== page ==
Iraq asks Iran to respect sovereignty, but welcomes help against Daesh
The Iraqi prime minister said that everything "must be done through the government of Iraq." (AFP/File)
Iraq's Prime Minister Haider al-Abadi on Thursday welcomed Iran's assistance in the fight against Islamic State (Daesh) jihadists, but warned Tehran to respect Baghdad's sovereignty.
"Everything must be done through the government of Iraq," Abadi told an audience of American policy experts at a Washington think tank, according to the AFP news agency.
"We welcome the Iranian government's support for us," Abadi added, on the third day of a visit aimed at shoring up support in the United States for his fledgling government as it battles the jihadists.
Washington says Iranian officers provided advice and artillery to Shiite militias involved in the operation to retake the city of Tikrit from ISIS in recent weeks.
Asked about the presence in Iraq of Qassem Soleimani, commander of the Quds force, the foreign operations arm of Iran's Revolutionary Guards, Abadi stressed, "Iraqis were sacrificing to get their country."
To say that "others are doing this on behalf of Iraqis, Iraqis wouldn't accept that," Abadi was quoted as having said.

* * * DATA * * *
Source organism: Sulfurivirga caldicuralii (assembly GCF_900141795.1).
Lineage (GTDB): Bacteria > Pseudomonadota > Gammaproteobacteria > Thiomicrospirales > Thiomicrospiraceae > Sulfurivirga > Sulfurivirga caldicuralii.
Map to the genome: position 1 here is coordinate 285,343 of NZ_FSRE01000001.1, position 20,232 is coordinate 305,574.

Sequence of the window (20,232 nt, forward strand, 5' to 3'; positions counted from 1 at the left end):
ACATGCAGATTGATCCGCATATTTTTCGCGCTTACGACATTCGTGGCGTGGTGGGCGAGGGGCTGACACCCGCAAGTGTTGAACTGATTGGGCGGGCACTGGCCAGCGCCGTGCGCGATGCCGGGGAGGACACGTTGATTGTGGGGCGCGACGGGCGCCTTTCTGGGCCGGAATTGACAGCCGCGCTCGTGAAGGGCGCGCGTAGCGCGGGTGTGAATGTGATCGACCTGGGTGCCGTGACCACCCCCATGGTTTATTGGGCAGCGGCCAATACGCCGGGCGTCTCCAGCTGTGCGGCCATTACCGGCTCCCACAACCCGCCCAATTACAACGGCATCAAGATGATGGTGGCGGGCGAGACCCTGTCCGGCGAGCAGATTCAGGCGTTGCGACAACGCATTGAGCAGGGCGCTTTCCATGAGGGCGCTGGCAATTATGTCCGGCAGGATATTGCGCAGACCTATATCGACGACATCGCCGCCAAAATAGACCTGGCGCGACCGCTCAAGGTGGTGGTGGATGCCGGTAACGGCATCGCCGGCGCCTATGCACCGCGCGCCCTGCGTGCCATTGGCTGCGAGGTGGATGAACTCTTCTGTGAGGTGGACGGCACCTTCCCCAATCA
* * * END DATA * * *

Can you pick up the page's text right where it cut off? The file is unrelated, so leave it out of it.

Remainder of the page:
"I very much distaste what's been happening. I've been talking to the Iranians about it," he insisted.
"The state must be there, people must believe that democracy works."
Iran has been involved in the fight against ISIS before, having bombed the group’s jihadists in eastern Iraq in late 2014, an attack which the Pentagon clarified was not coordinated with the United States.
Former CIA head General David Petraeus recently warned that Iran is a greater danger than ISIS in Iraq. He was preceded by Secretary of Defense Ashton Carter, who said that the presence of Iranian advisers in the Iraq battle for Tikrit is "concerning" to the United States.
The Iraqi prime minister met Tuesday with President Barack Obama, having said he intended to ask for a "marked increase" in heavy weapons for his forces to repel ISIS, which has captured a swathe of territory in Iraq and Syria.
After meeting with Abadi, Obama said the allies were "making serious progress" in pushing back the jihadists and thanked Abadi for living up to his commitment to make Iraq's government more inclusive.
But he made no mention of whether the United States was prepared to send more arms into Iraq.
"Success won't occur overnight," Obama said, "but what is clear is that we will be successful."